Soon, he will have his colostomy bag removed, something he has had to live with to ensure proper drainage from his colon. When that goes, he can play sports, something he has wanted to do his whole life as a rough-and-tumble kind of kid.

“His family is fantastic. They are very on top of posttransplant care and such good advocates for him,” says Katherine Sear, CPNP, liver and intestine transplant coordinator, who will care for Jah’Seki until he becomes an adult.

Dreaming of better days

The whole family is beginning to dream. They are still a bit shell-shocked from everything they’ve been through, but Cynthia is considering a real family vacation—something they haven’t had in 10 years because TPN isn’t compatible with travel. 

“Jah’Seki recently said to me, ‘It’s go time! Time to do everything I have ever wanted to do!’ He wants to go to Miami and to Santa Cruz. He wants to go to transplant camp through Stanford Children’s,” Cynthia says. 

Cynthia notices Jah’Seki smiling more and laughing more with his sister. She is amazed by his resilience and how little he resents having spent the majority of his life in and out of the hospital. She tells him that he’s the “strongest little man known to man.”

“A light came back on, and he’s so excited now,” Dr. Zhang says. “Jah’Seki’s outcome is why we consider putting kids through such a major surgery with many risks. We want them to have new intestines so they can live a regular life. My hope is that in six months you may see scars but nothing else to show that he had short gut or endured a transplant,” Dr. Zhang says.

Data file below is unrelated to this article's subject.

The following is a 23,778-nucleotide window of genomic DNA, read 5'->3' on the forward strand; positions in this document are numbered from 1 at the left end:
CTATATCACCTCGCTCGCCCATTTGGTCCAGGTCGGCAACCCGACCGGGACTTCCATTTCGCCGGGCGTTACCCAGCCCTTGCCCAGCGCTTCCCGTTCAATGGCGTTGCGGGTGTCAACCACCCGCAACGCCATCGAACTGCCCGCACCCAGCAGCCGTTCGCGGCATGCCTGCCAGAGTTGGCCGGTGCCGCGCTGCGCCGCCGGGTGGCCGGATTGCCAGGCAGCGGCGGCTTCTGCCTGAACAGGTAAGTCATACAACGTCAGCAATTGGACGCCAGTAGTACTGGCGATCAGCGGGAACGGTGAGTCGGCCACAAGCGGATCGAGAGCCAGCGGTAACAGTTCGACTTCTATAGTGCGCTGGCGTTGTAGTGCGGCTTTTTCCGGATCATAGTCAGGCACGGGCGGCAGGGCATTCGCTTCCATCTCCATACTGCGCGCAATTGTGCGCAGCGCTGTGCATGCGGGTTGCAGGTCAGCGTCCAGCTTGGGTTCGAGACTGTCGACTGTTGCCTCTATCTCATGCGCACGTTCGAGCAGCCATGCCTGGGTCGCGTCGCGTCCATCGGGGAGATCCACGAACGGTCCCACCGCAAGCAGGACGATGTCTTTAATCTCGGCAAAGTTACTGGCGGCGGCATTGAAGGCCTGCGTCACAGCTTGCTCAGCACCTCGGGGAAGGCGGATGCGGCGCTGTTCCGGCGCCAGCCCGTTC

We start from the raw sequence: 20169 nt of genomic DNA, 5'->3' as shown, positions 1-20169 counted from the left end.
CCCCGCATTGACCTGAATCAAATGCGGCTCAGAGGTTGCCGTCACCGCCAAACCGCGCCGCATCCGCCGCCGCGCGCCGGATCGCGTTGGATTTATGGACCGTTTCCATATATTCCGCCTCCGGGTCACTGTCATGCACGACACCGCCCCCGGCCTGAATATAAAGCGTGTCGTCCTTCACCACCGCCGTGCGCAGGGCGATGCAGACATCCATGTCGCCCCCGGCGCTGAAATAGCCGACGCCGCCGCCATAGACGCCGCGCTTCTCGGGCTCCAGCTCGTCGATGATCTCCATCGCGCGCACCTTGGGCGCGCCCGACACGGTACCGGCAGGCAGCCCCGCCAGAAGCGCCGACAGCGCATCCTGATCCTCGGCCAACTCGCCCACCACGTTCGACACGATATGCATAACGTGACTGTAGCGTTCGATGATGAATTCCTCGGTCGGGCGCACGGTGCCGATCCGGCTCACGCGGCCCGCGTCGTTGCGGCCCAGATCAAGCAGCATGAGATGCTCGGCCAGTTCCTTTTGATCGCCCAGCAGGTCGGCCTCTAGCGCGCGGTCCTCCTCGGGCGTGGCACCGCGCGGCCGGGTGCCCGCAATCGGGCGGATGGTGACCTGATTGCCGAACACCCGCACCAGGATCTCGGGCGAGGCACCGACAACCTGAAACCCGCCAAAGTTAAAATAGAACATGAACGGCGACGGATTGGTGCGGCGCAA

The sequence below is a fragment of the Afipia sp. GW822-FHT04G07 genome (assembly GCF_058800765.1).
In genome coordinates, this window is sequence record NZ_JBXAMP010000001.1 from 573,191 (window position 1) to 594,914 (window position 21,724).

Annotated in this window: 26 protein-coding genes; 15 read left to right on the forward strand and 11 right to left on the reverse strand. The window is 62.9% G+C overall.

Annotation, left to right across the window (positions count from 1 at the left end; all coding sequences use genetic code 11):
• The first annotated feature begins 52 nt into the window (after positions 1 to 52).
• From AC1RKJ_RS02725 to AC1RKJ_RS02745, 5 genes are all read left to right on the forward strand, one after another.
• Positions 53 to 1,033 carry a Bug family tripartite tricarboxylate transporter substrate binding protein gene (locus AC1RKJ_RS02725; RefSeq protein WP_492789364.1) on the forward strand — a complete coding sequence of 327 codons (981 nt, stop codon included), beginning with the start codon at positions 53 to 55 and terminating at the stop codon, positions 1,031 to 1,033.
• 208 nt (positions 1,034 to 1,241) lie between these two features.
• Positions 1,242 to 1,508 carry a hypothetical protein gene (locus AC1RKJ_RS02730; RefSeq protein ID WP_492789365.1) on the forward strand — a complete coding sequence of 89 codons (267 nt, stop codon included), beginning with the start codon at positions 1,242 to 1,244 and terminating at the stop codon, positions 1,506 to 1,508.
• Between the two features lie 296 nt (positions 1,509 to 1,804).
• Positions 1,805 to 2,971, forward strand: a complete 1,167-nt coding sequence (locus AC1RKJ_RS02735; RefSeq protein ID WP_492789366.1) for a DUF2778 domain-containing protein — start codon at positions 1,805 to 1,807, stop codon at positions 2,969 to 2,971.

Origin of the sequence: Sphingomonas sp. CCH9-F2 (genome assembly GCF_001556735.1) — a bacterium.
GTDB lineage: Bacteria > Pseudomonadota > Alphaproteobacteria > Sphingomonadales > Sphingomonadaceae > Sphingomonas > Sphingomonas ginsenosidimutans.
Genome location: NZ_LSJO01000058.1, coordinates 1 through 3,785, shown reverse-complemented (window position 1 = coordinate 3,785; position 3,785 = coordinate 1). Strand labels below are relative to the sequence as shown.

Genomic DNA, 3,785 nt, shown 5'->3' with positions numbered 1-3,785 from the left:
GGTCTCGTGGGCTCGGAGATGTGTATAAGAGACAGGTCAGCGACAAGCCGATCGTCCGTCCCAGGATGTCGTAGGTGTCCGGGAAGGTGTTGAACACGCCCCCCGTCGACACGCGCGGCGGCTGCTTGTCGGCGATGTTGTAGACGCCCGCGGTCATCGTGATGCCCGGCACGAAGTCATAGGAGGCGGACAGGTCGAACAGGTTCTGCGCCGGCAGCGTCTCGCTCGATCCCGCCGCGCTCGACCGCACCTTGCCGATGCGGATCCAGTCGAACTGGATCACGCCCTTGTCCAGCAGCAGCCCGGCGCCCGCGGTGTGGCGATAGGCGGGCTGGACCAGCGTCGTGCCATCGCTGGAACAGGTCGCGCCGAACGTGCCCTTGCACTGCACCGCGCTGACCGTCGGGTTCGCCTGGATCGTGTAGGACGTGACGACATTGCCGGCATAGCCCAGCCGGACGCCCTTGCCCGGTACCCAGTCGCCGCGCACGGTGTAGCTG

Learn more about Stanford Medicine Children’s Health Pediatric Intestinal Transplant Program >


One Response to “Boy With Short Bowel Syndrome Living the Dream of a Better Life”

  1. Ferda Filiz

    I’m truly thrilled to see this success (s) and endurance of the transplant team and the patient Jahseki. It’s particularly satisfying and rewarding to see these achievements in such a difficult task as myself having worked here at Stanford in early 2000s on small animal models. Long life to Jahseki! Science prevails.
    Thank you for reporting.